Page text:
It’s ironic, in a way, because he has never been outside the spotlight. Even when he spent his entire true freshman season as a backup and still led the team in tackles. Especially when he was dominating games as a sophomore last season.

Micah Parsons insists he never looked at himself as more than a piece to Penn State’s puzzle, just a kid learning how to play, an eager student following instruction from the veteran players who came before him. Not until now, anyway.

Now, he knows being quite a bit more is going to make 2020 his most challenging season yet. Commanding a stat sheet has never been an issue for Parsons, but as Penn State’s only returning starter at linebacker, he knows he’s going to have to command a room much better.

“It’s going to be completely different,” Penn State’s star junior said during a video conference Monday afternoon. “I went from, ‘God, I’ve never said anything,’ to the guy that probably has to speak up more. I’ve got to go outside of my comfort zone a little bit and speak up more and try to be that guy for younger guys.

“It’s going to be a challenging year for me, but I think it can do nothing but help me grow. It’s a challenge that I’ve got to be willing to accept and a challenge that I’ve got to be willing to grow into to do what we want to do this year.”

The challenge is leadership, and it’s not like Parsons hasn’t had plenty of examples to follow.

He admired the way former walk-on Jan Johnson carried himself the last few seasons, developing into a reliable starter and an improved hand in the middle of the Nittany Lions defense in 2019. He tried to emulate his tenacity in practice, his approach to study in the film room, even his consistency off the field.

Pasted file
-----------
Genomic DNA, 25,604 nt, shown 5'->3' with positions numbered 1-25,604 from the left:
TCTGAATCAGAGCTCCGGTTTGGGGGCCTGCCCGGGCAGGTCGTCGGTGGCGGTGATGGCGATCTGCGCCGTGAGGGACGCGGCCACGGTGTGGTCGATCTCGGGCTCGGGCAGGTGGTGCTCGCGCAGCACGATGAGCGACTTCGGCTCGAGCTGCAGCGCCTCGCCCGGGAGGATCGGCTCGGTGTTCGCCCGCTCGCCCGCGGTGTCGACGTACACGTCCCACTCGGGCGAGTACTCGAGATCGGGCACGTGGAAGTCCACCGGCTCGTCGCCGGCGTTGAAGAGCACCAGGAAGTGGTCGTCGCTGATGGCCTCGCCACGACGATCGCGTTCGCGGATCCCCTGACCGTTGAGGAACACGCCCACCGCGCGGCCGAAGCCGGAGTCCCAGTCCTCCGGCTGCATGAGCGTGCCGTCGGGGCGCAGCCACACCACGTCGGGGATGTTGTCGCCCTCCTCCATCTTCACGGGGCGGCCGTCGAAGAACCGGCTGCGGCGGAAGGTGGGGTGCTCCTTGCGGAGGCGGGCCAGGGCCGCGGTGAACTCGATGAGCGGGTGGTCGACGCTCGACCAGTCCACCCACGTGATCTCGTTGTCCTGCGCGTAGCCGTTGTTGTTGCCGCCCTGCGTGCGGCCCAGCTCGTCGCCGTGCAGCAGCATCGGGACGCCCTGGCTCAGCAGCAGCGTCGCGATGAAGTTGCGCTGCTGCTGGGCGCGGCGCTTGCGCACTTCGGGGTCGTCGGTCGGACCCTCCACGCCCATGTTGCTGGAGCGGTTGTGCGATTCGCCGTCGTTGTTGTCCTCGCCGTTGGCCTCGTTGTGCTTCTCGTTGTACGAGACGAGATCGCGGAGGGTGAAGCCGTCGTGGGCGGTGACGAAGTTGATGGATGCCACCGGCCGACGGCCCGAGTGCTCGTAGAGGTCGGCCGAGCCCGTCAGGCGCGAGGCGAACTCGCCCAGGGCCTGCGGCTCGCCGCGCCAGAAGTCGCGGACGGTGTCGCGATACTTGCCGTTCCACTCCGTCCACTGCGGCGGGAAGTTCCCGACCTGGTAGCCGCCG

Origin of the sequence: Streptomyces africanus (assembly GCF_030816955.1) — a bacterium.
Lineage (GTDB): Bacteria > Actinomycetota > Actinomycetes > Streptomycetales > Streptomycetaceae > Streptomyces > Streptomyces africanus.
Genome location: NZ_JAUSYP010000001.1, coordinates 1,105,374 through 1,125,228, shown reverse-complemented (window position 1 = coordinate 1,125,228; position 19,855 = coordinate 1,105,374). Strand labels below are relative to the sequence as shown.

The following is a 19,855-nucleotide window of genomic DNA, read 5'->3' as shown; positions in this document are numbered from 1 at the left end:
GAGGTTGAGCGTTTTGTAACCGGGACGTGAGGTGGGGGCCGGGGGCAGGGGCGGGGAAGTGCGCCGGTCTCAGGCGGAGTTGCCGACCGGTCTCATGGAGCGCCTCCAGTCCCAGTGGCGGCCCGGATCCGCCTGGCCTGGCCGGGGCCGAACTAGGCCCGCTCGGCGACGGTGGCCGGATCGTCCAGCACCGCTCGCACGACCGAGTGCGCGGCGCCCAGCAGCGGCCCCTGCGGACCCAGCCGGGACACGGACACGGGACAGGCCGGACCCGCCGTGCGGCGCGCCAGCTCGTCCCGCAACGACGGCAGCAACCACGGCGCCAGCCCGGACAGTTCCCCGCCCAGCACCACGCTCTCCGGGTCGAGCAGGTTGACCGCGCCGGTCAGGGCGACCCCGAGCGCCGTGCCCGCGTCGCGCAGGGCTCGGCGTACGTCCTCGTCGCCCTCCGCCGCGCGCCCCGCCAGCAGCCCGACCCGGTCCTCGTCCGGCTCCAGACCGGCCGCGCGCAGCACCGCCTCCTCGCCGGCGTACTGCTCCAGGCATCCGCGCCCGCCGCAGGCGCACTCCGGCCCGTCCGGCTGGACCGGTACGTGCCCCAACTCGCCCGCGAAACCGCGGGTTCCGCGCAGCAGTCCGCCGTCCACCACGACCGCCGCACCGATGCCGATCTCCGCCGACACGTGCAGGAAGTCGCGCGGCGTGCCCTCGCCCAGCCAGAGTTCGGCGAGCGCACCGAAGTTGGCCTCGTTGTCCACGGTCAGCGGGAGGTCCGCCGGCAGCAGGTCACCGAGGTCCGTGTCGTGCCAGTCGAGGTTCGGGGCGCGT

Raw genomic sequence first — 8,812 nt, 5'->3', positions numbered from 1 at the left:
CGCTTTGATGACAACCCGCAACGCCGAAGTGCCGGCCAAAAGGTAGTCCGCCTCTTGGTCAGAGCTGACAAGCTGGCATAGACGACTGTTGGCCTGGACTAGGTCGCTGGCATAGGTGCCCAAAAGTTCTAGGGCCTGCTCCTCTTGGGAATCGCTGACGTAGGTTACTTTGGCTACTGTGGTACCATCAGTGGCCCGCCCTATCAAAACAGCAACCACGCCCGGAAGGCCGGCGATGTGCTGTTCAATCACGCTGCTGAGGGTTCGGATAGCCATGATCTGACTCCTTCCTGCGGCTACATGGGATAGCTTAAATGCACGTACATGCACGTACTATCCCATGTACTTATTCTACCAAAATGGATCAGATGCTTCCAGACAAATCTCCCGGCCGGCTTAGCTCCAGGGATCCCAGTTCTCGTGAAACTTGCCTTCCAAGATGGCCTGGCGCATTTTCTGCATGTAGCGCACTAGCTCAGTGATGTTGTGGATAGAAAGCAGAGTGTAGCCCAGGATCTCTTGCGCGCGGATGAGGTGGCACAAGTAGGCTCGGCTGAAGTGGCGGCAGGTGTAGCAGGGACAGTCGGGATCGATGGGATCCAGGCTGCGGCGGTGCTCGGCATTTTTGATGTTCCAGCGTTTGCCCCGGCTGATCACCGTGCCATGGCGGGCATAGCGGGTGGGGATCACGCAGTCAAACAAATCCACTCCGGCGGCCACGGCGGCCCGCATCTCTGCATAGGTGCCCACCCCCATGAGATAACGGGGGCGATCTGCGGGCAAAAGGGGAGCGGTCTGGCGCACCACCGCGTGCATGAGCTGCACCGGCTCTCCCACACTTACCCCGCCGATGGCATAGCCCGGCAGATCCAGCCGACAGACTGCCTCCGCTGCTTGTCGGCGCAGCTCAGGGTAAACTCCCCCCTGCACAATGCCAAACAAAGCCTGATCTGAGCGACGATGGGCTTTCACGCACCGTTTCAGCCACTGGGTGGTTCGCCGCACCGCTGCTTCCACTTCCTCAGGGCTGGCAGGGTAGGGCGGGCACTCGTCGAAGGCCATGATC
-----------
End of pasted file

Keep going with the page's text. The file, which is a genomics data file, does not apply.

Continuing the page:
That is something Parsons hopes can continue as he becomes the unquestioned leader of a linebacking corps that will see open competition among junior Jesse Luketa, sophomores Ellis Brooks and Brandon Smith, and freshman Lance Dixon. But he has sought other opinions, too. He talked to Cam Brown, who graduated alongside Johnson after last season, and former Penn State star running back Saquon Barkley to get some insight into their approaches to leadership.

It’s not a transition that snuck up on him. Former Nittany Lions quarterback Trace McSorley told him before the 2019 season he’d have to start considering the changes in his approach he’d need to make himself an all-around example for younger players once 2020 rolled around.

Micah Parsons made 109 tackles and had five sacks for Penn State last season.


“I’m just learning how to be that guy that everyone looks up to, and learning what it takes and what do you have to give up to be that guy,” Parsons said. “You have to give up wanting to have fun all the time. You have to be serious and change your approach. Just those types of leadership qualities that you want to see in a person is just kind of important, is how it was explained it to me.”

Still, he is awaiting his chance to assume that role in person.

Parsons is one of the few Penn State scholarship players who was not in State College last week as part of the first phase of the team’s return to campus. He said the coaching staff allowed him to spend one more week at home, where he’ll spend Father’s Day with his dad, Terrence, and young son, Malcolm. Parsons will instead report to voluntary workouts with the second phase of returning players Monday.

Until then, he knows he will have to overcome a challenging transition in his career that happened to fall during a difficult time. He doesn’t plan to be a video-chat leader once he’s in the room.

“We can’t control what happened with this pandemic. You can’t control what’s been going on in the world right now,” Parsons said. “But we can control how we come back after this pandemic and how we move forward. We’re going to get better from it.”